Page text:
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#4
I just bought a tschorn saveplys so far it seems decent haven’t really used it much. I went with tschorn because it was half the price but also because they have a service center that will actually help you while Haimer does not care one but that you bought a product from them. The saveplus cost $210 and the spare tip was $40.
 

TomS

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#5
Thanks for your replies. I was hoping that the feedback would be positive. There is a industrial supply house in town. I'll drop by tomorrow and see what they can do on price and delivery. And of course there is always Amazon and eBay.
 

mksj

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#6
I purchased my Haimer from Tormach, I had some adjustment questions and they were very responsive., Service is often a function of who you purchase from, so if buying new I would recommend a more mainstream vendor at this price level. I also have the passive probe which is the same as the Tormach below which uses a mechanical electric switch to determine the edge. I prefer the Haimer. Unfamiliar with the Tschorn, but looks like a good alternative and has a US service center, see discussion of both below.
https://www.tormach.com/store/index.php?app=ecom&ns=prodshow&ref=33029&portrelay=1
https://www.tormach.com/store/index.php?app=ecom&ns=prodshow&ref=32310
https://www.practicalmachinist.com/vb/general/haimer-vs-tschorn-3d-tasters-338934/
 

Ianagos

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I purchased my Haimer from Tormach, I had some adjustment questions and they were very responsive., Service is often a function of who you purchase from, so if buying new I would recommend a more mainstream vendor at this price level. I also have the passive probe which is the same as the Tormach below which uses a mechanical electric switch to determine the edge. I prefer the Haimer. Unfamiliar with the Tschorn, but looks like a good alternative and has a US service center, see discussion of both below.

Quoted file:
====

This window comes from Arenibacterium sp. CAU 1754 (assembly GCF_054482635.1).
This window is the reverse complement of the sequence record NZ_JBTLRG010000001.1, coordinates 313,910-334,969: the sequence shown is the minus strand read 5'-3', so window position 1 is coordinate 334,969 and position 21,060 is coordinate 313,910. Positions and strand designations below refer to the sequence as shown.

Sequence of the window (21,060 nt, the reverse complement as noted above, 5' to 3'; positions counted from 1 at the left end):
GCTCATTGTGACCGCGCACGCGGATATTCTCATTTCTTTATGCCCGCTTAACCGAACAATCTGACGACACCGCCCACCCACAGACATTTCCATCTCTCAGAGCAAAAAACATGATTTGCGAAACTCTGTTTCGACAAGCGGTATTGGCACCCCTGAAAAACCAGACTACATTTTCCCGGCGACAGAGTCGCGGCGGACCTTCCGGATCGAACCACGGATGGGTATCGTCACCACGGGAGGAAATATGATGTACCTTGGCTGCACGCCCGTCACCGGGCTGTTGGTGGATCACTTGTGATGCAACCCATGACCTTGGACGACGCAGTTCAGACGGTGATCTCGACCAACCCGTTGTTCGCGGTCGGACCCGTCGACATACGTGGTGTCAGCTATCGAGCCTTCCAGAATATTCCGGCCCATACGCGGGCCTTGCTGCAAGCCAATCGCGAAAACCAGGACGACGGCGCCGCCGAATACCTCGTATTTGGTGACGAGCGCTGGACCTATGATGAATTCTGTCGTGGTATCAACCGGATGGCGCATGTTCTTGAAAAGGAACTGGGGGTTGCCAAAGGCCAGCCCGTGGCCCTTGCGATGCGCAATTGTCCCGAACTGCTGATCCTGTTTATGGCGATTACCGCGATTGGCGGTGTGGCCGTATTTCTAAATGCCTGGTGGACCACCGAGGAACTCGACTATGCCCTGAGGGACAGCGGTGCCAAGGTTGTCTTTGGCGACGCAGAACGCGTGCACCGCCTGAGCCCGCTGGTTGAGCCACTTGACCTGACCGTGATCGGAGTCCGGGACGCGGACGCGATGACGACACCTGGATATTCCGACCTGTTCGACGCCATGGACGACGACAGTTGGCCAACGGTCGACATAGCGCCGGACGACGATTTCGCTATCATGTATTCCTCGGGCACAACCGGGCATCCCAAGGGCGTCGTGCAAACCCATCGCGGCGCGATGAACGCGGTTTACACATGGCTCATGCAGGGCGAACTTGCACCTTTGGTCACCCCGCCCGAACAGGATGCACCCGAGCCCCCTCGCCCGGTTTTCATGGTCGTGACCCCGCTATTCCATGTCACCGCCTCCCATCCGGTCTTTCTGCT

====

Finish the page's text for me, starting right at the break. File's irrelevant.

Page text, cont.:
https://www.tormach.com/store/index.php?app=ecom&ns=prodshow&ref=33029&portrelay=1
https://www.tormach.com/store/index.php?app=ecom&ns=prodshow&ref=32310
https://www.practicalmachinist.com/vb/general/haimer-vs-tschorn-3d-tasters-338934/

Service is not a factor of you you buy from. Nobody in the us repairs hiamers.



To the op I got my tschorn off traverstool ebay store.


 

TomS

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Service is not a factor of you you buy from. Nobody in the us repairs hiamers.



To the op I got my tschorn off traverstool ebay store.


Thanks for the purchase info. And you are correct on the price; about $220 with shipping.
 

TomS

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#9
Ordered the Tschorn from the Travers Tool eBay store. It will be here early next week.
 

Ianagos

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Ordered the Tschorn from the Travers Tool eBay store. It will be here early next week.
I’ll be setting mine up this weekend on my Fadal. Only thing I dislike is I cannot leave it in my toolchanger because it’s not waterproof. But that’s ok the electronic edge finders I used to use were not waterproof either I just didn’t care about those.

I hope this thing repeats like it should.
 

TomS